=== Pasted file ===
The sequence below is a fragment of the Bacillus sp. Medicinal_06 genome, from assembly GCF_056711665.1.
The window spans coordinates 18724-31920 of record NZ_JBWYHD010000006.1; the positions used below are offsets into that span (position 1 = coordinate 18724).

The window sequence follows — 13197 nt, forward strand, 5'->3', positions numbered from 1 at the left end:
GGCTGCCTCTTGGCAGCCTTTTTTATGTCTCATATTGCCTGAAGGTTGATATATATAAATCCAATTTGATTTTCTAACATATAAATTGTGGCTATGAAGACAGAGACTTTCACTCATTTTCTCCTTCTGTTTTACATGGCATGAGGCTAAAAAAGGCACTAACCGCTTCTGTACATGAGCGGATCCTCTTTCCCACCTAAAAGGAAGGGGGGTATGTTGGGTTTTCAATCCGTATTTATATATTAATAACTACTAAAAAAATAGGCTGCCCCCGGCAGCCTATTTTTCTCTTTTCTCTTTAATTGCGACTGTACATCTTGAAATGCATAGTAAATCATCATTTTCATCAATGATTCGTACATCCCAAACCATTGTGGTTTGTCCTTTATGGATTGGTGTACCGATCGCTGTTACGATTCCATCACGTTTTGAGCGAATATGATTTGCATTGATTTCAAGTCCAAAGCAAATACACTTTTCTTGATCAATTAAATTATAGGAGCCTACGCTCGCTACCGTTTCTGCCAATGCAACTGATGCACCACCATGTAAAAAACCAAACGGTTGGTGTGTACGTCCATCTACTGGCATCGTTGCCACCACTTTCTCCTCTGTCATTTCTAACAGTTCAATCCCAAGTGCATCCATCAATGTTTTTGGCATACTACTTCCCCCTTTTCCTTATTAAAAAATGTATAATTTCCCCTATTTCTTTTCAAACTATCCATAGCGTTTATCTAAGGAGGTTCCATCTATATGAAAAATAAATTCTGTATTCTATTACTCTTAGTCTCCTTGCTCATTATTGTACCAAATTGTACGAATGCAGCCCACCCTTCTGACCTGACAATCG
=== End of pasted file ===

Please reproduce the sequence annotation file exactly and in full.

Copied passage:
The sequence below is a fragment of the Bacillus sp. Medicinal_06 genome, from assembly GCF_056711665.1.
The window spans coordinates 18724-31920 of record NZ_JBWYHD010000006.1; the positions used below are offsets into that span (position 1 = coordinate 18724).

The window sequence follows — 13197 nt, forward strand, 5'->3', positions numbered from 1 at the left end:
GGCTGCCTCTTGGCAGCCTTTTTTATGTCTCATATTGCCTGAAGGTTGATATATATAAATCCAATTTGATTTTCTAACATATAAATTGTGGCTATGAAGACAGAGACTTTCACTCATTTTCTCCTTCTGTTTTACATGGCATGAGGCTAAAAAAGGCACTAACCGCTTCTGTACATGAGCGGATCCTCTTTCCCACCTAAAAGGAAGGGGGGTATGTTGGGTTTTCAATCCGTATTTATATATTAATAACTACTAAAAAAATAGGCTGCCCCCGGCAGCCTATTTTTCTCTTTTCTCTTTAATTGCGACTGTACATCTTGAAATGCATAGTAAATCATCATTTTCATCAATGATTCGTACATCCCAAACCATTGTGGTTTGTCCTTTATGGATTGGTGTACCGATCGCTGTTACGATTCCATCACGTTTTGAGCGAATATGATTTGCATTGATTTCAAGTCCAAAGCAAATACACTTTTCTTGATCAATTAAATTATAGGAGCCTACGCTCGCTACCGTTTCTGCCAATGCAACTGATGCACCACCATGTAAAAAACCAAACGGTTGGTGTGTACGTCCATCTACTGGCATCGTTGCCACCACTTTCTCCTCTGTCATTTCTAACAGTTCAATCCCAAGTGCATCCATCAATGTTTTTGGCATACTACTTCCCCCTTTTCCTTATTAAAAAATGTATAATTTCCCCTATTTCTTTTCAAACTATCCATAGCGTTTATCTAAGGAGGTTCCATCTATATGAAAAATAAATTCTGTATTCTATTACTCTTAGTCTCCTTGCTCATTATTGTACCAAATTGTACGAATGCAGCCCACCCTTCTGACCTGACAATCG